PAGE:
Town goes rogue, further expands definition of 'family'

Tuesday, July 7, 2020
 | 
Charlie Butts (OneNewsNow.com)

polygamy illustrationA traditional values expert says America hasn't dropped to its lowest level of morality – because it's still sinking.

When the cultural battle over homosexual "marriage" years ago, conservatives predicted those advocating for it wouldn't stop there. Now, the city council in Somerville, Massachusetts, has broadened the definition of domestic partnerships to polyamory, allowing three or more people living together the same benefits as married couples. Until the move, Somerville had no domestic partnership ordinance at all.

Peter LaBarbera of Americans for Truth About Homosexuality says it shouldn't take long for similar ordinances to start popping up nationwide.

"Now this is the first city to expand domestic partnership. Pretty soon there'll be demands for civil unions and then three-way marriages and I don't know how long it's going to take – probably a few years," he suggests. "We'll see the courts dealing with the question of three-way so-called marriages. It's what we predicted all along."

The move in Somerville was a result of a few subtle language shifts in Massachusetts' new domestic partnership ordinance. For example, instead of being defined as an "entity formed by two persons," the local ordinance defines a domestic partnership as an "entity formed by people," replaces "he and she" with "they," and replaces "both" with "all" – all of which allow for a fluid interpretation of the Somerville bill.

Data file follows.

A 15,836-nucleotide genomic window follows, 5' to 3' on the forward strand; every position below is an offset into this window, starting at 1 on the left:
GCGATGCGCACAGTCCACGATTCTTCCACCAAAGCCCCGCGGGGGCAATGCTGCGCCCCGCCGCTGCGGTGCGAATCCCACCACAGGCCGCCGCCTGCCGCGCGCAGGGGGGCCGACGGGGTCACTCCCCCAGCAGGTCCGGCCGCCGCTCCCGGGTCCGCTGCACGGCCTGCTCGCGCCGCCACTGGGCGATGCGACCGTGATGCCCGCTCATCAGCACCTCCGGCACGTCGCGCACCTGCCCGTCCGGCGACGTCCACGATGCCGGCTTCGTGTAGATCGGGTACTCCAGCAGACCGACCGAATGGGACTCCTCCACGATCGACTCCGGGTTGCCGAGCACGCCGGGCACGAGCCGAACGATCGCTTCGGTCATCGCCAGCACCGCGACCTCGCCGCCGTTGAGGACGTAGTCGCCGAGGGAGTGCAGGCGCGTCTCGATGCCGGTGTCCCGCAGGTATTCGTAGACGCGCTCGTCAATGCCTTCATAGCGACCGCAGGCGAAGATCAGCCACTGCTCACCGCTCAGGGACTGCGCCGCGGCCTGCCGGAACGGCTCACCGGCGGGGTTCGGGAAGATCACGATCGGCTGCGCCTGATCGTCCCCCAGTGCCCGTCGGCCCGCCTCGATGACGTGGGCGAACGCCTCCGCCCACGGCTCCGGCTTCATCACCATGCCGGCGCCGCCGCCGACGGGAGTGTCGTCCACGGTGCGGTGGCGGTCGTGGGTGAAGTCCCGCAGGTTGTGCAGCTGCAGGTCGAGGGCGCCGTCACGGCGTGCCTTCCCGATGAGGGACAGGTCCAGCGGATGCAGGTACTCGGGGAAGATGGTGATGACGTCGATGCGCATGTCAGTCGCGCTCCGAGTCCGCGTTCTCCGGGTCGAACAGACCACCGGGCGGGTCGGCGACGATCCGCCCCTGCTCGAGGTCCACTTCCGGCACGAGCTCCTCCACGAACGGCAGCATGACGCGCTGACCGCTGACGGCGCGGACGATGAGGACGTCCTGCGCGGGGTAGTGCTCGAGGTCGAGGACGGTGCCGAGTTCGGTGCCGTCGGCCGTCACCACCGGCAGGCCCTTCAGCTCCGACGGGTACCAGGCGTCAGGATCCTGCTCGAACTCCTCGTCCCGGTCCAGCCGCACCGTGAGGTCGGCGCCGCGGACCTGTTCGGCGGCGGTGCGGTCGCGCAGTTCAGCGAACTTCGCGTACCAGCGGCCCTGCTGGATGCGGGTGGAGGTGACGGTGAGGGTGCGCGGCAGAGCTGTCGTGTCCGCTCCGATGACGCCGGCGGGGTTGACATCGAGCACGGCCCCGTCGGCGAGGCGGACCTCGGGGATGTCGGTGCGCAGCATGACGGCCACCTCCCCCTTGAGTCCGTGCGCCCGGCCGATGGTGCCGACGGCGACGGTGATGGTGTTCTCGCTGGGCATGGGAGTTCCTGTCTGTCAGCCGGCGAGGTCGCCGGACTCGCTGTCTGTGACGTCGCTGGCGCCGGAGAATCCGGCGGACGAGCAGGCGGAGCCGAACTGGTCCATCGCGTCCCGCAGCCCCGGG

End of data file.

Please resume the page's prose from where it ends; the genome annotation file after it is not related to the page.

LaBarbera, PeterThe conservative activist says it will be interesting to see how quickly the strong LGBT lobby will endorse polyamory.

"… Sexual deviance, there's no end to it. Once you go beyond the nuclear family and real marriage and get beyond God's natural boundaries, anything's possible – and we're going to sink to unbelievable depths in this country," LaBarbera laments.

A member of the Somerville City Council who supported the move told USA Today he knew of at least two dozen polyamorous households in the community, which has a population of about 80,000.

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